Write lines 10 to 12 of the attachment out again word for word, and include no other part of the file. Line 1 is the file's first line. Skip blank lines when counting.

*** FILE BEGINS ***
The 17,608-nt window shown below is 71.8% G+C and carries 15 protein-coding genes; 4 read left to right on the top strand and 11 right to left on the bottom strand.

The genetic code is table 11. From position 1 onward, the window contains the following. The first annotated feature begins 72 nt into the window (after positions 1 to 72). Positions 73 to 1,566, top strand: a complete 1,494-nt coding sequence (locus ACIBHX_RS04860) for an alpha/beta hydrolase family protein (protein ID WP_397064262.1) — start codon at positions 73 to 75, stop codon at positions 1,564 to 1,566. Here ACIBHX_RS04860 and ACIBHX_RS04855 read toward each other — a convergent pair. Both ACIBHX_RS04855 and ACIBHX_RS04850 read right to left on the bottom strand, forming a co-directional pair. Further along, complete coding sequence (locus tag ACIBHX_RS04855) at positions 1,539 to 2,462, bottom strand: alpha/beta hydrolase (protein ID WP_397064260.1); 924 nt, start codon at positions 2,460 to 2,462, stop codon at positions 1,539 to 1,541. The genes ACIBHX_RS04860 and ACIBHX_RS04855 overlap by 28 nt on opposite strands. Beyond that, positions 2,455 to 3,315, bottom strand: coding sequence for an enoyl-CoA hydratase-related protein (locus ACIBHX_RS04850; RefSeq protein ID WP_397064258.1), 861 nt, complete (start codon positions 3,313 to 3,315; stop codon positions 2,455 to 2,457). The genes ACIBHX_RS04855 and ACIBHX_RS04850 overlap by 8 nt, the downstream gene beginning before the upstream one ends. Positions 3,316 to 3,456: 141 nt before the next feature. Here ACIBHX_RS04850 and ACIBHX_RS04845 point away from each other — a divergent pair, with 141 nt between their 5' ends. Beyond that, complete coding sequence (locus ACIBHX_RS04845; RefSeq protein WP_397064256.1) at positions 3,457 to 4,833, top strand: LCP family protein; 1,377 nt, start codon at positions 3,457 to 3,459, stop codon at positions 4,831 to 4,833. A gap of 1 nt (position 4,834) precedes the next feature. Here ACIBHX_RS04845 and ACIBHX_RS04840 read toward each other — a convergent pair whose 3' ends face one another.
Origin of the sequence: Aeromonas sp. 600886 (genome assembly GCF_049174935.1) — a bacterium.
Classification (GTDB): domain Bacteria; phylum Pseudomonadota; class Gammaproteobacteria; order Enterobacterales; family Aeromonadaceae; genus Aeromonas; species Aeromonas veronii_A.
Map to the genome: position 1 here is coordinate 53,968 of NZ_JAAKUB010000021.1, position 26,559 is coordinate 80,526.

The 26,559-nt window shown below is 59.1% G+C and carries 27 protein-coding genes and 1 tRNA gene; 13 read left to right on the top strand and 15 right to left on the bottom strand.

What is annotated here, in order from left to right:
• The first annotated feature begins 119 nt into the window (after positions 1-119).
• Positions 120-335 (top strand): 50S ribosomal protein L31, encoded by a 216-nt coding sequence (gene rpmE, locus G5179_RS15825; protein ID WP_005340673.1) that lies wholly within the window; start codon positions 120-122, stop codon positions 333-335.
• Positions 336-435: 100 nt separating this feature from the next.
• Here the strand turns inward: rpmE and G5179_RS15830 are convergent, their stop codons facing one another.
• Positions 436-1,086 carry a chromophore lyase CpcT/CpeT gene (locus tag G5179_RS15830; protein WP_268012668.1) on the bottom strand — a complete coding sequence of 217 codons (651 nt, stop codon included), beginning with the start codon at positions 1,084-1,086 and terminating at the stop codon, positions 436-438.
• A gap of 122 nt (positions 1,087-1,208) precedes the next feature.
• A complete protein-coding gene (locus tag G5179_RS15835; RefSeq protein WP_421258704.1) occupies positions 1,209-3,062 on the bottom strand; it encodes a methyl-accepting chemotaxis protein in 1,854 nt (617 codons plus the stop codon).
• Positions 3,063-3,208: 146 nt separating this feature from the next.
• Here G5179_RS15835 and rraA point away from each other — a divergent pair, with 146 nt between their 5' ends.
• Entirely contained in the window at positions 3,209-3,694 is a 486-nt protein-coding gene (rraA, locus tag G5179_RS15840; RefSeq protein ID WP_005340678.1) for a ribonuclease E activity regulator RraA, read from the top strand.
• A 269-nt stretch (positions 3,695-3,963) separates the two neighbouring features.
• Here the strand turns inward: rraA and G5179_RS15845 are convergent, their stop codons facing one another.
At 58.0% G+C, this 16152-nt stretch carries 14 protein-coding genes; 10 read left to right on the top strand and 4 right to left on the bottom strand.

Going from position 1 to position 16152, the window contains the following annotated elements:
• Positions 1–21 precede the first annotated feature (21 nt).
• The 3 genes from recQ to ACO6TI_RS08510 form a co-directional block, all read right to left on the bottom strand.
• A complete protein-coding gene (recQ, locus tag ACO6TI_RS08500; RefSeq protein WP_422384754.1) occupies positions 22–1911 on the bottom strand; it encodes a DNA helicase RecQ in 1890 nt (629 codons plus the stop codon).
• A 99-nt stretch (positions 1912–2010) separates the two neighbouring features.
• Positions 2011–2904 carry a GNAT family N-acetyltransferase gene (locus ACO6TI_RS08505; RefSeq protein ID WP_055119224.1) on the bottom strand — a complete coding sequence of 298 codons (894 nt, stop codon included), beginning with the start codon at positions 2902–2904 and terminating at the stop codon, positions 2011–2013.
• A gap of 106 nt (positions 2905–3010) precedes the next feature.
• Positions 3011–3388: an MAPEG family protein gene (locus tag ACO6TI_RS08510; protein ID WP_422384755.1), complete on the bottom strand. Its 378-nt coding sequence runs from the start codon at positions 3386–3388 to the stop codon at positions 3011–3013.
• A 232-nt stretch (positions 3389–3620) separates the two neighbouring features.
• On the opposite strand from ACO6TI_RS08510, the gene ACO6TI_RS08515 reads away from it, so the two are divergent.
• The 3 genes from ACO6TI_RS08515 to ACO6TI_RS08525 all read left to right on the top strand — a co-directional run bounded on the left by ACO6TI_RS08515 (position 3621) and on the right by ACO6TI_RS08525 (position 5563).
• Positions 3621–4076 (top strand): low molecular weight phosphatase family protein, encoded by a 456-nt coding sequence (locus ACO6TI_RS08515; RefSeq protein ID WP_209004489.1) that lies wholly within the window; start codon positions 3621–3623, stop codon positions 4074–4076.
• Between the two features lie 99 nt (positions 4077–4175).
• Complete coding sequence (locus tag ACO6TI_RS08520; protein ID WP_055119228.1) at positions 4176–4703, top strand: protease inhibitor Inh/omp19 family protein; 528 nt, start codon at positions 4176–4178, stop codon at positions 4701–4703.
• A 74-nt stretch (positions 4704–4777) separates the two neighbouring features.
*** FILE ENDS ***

• Positions 336-435: 100 nt separating this feature from the next.
• Here the strand turns inward: rpmE and G5179_RS15830 are convergent, their stop codons facing one another.
• Positions 436-1,086 carry a chromophore lyase CpcT/CpeT gene (locus tag G5179_RS15830; protein WP_268012668.1) on the bottom strand — a complete coding sequence of 217 codons (651 nt, stop codon included), beginning with the start codon at positions 1,084-1,086 and terminating at the stop codon, positions 436-438.